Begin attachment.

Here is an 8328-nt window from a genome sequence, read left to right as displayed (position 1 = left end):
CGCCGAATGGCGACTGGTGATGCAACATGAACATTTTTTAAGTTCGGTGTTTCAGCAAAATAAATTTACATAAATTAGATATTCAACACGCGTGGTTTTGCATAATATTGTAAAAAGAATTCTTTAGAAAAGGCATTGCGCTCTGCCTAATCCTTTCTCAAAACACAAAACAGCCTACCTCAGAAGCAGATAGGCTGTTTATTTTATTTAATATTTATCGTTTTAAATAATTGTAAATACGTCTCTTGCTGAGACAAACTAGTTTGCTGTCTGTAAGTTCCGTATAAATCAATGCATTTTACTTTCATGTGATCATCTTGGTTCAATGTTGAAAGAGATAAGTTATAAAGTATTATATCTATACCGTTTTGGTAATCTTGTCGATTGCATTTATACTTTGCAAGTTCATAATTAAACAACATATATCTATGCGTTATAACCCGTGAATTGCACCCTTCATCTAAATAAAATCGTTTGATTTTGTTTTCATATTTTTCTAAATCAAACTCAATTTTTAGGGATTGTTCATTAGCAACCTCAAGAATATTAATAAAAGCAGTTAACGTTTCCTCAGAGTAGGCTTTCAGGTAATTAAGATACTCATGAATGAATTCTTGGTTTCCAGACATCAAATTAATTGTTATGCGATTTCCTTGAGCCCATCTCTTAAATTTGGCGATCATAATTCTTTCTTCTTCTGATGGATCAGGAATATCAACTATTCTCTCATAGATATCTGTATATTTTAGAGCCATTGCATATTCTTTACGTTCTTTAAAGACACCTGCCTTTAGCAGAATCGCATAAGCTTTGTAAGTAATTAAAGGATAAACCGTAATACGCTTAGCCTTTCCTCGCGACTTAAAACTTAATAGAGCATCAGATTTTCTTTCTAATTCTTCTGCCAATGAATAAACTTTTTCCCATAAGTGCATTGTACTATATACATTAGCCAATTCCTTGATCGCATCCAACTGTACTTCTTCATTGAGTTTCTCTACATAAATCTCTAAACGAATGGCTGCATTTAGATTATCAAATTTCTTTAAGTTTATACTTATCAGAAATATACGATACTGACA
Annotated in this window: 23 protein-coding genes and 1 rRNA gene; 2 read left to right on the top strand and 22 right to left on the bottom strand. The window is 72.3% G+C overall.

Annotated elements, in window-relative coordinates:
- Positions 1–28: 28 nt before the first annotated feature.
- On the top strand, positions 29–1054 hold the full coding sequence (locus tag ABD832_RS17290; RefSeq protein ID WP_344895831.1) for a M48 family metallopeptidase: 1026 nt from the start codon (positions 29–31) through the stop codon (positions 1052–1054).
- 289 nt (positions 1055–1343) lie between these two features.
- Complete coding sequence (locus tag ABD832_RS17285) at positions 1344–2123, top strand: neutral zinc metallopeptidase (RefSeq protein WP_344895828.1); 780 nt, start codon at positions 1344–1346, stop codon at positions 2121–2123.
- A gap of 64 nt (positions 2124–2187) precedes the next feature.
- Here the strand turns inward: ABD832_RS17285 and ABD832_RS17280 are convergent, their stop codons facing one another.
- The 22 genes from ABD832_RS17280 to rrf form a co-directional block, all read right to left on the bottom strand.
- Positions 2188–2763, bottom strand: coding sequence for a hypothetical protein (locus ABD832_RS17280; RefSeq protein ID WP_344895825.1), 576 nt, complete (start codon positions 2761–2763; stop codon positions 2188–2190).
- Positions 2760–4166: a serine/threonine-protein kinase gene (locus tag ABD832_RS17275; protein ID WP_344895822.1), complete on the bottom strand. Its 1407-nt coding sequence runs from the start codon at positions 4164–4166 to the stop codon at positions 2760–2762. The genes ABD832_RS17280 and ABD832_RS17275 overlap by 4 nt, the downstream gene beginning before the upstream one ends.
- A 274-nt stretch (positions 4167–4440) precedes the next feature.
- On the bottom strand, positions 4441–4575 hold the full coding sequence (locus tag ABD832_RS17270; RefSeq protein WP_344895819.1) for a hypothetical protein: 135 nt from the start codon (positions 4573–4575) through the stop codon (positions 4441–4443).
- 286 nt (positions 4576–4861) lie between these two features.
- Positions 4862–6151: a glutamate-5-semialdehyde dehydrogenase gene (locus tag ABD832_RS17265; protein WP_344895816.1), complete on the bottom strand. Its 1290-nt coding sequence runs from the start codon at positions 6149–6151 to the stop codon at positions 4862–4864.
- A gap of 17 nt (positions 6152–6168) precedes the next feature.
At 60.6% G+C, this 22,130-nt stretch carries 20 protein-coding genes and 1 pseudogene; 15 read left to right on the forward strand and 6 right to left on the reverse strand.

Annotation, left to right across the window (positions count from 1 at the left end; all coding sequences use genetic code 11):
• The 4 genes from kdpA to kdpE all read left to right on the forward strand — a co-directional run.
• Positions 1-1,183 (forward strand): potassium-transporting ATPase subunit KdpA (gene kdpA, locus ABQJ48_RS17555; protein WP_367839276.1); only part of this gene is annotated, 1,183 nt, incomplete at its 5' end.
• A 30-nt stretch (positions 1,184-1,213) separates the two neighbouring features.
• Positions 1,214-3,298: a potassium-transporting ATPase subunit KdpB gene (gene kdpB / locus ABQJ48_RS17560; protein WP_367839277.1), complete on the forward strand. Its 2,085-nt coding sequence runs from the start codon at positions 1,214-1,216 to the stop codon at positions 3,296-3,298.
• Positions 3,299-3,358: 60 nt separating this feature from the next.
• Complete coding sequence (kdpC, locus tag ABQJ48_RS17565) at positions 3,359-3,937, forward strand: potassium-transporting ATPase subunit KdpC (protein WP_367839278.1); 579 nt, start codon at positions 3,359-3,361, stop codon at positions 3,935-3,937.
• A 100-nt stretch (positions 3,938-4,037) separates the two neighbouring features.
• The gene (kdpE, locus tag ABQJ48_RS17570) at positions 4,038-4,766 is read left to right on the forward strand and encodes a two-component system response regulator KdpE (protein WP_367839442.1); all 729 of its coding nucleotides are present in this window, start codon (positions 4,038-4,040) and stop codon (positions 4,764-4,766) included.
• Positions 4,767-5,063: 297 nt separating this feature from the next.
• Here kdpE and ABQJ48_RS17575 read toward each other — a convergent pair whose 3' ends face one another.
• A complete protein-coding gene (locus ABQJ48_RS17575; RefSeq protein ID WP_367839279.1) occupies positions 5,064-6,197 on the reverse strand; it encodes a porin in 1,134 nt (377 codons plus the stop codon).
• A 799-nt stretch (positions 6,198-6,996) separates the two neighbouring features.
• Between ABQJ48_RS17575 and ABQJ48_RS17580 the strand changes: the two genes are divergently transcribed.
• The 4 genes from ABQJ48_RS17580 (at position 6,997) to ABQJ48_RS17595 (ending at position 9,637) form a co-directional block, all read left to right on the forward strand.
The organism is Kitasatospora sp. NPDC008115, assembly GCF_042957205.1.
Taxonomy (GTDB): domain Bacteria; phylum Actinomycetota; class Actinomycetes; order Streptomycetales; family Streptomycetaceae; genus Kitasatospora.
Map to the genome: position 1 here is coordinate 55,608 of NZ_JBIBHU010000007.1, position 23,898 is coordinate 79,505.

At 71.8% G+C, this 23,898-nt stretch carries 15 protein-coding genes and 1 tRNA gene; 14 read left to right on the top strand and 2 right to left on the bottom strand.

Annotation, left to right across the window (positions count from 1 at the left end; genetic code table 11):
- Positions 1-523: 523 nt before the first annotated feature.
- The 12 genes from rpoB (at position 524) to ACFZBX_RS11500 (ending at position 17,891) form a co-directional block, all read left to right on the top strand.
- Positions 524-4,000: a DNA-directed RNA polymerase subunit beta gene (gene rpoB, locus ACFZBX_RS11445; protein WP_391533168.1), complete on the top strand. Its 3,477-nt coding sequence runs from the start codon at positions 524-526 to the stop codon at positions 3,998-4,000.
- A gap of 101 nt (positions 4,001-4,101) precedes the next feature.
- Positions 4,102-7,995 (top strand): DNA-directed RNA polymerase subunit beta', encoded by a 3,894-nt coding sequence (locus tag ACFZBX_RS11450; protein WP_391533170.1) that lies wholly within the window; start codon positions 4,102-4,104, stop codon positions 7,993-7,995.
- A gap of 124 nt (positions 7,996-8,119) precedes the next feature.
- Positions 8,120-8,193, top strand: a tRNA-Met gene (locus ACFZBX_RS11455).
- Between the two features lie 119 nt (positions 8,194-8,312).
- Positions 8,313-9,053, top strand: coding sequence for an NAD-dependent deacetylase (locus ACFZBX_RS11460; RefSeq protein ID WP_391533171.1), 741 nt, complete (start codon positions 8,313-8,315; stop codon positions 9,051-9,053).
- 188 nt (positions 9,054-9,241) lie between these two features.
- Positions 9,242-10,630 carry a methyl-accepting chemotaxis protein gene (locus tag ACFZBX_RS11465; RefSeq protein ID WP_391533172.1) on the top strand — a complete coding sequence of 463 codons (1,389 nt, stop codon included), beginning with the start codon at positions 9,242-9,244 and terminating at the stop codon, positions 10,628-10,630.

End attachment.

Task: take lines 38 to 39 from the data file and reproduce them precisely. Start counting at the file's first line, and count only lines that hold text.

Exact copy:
At 71.8% G+C, this 23,898-nt stretch carries 15 protein-coding genes and 1 tRNA gene; 14 read left to right on the top strand and 2 right to left on the bottom strand.

Annotation, left to right across the window (positions count from 1 at the left end; genetic code table 11):